The figures for unemployment and average hourly earnings are generally reliable. They are predicted to see a slowdown from reject months, with the unemployment rate expected to have ticked up slightly from 3.6% to 3.7%, while rises in average hourly earnings will have fallen to 4.3% from 4.6%.
It is not that long since an unemployment rate of below 5% was considered to be as close to full employment as could be imagined. Now, the only way a 5% unemployment rate is likely to be seen is if the FOMC over tightens monetary policy and the economy sees full-blown recession.
The dollar index arrested its recent fall yesterday as it managed to hold above the line of support at 101.50. It reached a low of 101.41 but recovered to reach 101.99 before cloning at 101.89.
The short term fate of the dollar index is tied to tomorrow’s release of the March employment report.
If it is considered too low, say, a headline of around 150k, the market may feel that there will be no more rate hikes and the dollar will lose a vital leg of support.
However, if it is above 300k, which seems unlikely but plausible in the current environment, traders will fear that the FOMC will over tighten bringing a recession closer.
Holzmann says that ECB is aware of the risks
This policy has caused almost as much pain to countries like Italy hikes in short term rates as they continue to struggle to issue paper at what it feels are competitive rates.
This quantitative tightening (QT) is the exact opposite of quantitative easing (QE) when the Central Bank effectively prints money to add liquidity.
The current QT policy not only shrinks the ECB’s balance sheet, it also withdraws liquidity.
Given the recent turmoil in the financial markets this policy has come in for some criticism with banks demanding that the ECB suspends any more sales of its bond portfolio to ensure that there is ample liquidity to deal with any shocks.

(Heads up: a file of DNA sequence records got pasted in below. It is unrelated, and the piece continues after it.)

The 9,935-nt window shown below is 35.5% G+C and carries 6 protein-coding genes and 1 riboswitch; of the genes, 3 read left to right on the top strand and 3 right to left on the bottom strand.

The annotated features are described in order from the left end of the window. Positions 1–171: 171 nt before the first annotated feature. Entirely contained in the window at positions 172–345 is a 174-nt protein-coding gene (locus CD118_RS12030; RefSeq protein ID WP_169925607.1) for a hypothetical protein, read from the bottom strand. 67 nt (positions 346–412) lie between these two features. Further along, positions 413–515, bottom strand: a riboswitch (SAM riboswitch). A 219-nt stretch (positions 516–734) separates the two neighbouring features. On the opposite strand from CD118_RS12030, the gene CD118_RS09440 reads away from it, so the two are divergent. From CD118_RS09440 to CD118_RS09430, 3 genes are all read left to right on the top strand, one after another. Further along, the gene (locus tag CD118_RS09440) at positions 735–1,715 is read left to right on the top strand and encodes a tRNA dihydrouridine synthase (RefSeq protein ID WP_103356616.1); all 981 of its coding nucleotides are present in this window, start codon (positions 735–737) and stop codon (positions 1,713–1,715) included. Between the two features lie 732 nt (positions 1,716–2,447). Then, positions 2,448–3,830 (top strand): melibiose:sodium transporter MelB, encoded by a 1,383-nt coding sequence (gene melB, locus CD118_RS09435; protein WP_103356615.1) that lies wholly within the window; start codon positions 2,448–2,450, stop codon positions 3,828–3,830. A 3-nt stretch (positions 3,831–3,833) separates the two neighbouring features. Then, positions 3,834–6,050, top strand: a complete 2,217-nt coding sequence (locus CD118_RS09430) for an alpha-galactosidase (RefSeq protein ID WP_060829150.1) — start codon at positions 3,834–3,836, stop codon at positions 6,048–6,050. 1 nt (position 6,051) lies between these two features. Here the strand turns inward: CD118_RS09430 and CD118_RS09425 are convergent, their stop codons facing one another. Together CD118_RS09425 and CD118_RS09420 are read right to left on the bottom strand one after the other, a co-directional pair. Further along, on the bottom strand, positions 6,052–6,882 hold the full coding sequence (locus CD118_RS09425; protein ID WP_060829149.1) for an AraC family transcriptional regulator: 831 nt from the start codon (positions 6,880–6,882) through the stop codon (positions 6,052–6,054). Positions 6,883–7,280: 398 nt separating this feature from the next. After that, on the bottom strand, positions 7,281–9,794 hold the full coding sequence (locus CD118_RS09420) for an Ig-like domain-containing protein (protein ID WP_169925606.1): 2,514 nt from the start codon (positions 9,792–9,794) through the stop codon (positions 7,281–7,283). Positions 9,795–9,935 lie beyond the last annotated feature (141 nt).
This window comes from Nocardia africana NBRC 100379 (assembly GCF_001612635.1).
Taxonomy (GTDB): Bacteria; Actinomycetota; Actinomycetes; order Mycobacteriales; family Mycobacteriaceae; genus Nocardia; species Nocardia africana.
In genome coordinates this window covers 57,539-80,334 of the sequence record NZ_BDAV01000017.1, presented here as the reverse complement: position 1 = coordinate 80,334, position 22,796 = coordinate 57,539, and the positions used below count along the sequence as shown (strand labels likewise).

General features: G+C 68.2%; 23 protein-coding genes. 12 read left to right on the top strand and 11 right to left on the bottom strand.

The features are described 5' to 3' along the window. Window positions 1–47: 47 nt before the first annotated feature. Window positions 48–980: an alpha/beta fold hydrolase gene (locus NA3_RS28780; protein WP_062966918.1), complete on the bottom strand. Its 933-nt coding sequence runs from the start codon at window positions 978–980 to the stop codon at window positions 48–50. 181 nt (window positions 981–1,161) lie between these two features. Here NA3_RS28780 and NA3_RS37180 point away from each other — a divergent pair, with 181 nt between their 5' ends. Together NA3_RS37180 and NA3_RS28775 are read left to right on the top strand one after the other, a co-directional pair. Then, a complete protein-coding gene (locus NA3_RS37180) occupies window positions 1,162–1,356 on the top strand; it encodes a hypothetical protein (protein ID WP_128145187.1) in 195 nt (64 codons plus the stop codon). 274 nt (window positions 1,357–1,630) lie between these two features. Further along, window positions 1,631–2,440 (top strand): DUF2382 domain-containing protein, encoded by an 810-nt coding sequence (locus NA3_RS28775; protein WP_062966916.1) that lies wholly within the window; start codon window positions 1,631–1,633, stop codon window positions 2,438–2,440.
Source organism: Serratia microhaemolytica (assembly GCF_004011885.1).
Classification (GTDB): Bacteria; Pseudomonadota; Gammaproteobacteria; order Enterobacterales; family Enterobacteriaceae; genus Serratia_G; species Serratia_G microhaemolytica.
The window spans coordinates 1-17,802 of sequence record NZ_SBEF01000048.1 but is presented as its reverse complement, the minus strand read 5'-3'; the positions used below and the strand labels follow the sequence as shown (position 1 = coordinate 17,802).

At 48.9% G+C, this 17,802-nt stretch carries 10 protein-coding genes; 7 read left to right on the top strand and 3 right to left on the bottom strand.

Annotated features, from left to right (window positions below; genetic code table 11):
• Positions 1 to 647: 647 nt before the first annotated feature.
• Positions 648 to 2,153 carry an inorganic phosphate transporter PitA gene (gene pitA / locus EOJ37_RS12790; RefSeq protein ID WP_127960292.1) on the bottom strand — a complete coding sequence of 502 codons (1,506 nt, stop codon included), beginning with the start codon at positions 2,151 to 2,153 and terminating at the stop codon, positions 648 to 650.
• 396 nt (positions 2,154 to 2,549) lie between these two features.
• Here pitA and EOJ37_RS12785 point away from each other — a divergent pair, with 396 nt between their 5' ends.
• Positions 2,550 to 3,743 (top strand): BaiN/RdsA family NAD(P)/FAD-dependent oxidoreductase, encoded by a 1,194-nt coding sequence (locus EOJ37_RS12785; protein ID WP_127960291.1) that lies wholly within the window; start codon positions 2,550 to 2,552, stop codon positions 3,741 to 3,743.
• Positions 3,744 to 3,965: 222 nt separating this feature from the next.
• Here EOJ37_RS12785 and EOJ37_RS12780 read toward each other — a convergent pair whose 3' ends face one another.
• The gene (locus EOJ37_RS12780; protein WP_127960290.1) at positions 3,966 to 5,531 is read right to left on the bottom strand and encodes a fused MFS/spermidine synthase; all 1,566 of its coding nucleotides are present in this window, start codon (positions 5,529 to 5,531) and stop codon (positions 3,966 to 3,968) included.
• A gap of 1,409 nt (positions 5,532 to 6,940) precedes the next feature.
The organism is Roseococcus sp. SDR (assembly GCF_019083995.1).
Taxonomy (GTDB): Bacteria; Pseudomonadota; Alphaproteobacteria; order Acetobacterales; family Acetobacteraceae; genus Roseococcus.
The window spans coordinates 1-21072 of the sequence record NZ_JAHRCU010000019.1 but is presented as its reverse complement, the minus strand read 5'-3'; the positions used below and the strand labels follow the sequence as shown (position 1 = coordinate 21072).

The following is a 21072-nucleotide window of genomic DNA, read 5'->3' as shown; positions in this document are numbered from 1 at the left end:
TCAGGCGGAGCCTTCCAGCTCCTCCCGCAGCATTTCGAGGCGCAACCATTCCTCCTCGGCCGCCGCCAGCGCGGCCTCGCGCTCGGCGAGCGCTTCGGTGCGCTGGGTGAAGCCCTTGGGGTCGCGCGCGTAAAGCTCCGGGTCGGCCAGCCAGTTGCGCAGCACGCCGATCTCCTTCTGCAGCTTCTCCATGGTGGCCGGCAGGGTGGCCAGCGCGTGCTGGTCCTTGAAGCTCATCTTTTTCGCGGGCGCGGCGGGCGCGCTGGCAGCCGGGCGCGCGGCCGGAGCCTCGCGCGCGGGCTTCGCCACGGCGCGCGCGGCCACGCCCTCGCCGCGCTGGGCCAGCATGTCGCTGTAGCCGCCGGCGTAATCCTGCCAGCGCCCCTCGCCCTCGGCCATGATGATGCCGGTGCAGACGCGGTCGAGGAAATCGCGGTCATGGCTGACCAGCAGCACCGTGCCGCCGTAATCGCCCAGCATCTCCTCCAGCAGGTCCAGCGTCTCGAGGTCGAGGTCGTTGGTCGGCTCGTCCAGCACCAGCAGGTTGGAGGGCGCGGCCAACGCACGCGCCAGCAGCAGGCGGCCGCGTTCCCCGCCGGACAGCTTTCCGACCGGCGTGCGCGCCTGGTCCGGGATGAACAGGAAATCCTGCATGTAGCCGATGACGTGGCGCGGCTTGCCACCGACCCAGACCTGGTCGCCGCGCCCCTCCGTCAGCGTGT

Robert Holzmann, the Governor of the Austrian Central Bank and far and away the most hawkish and vociferous of the frugal five spoke yesterday of the fact that the ECB is well aware of the current dangers of QT.
He went on to say that the entire Governing Council wants to see a smaller ECB balance sheet, and careful consideration need to take place regarding the speed of the reduction and how far it needs to go.
QT is an undoubted part of the overall ECB programme of monetary policy, and it is impossible to consider one leg in isolation as in the end hiking rates without a consequent reduction in the size of the balance sheet is counterproductive, since it reduces the effect of the hike.
The euro still stands on the verge of a test of the 1.10 level versus the dollar. It saw a minor correction as once it became evident that it wasn’t going to break that level at the first attempt some weak long positions were liquidated.
It fell to a low of 1.0890, closing at 1.0904.
Have a great day!
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Alan has been involved in the FX market for more than 25 years and brings a wealth of experience to his content. His knowledge has been gained while trading through some of the most volatile periods of recent history. His commentary relies on an understanding of past events and how they will affect future market performance.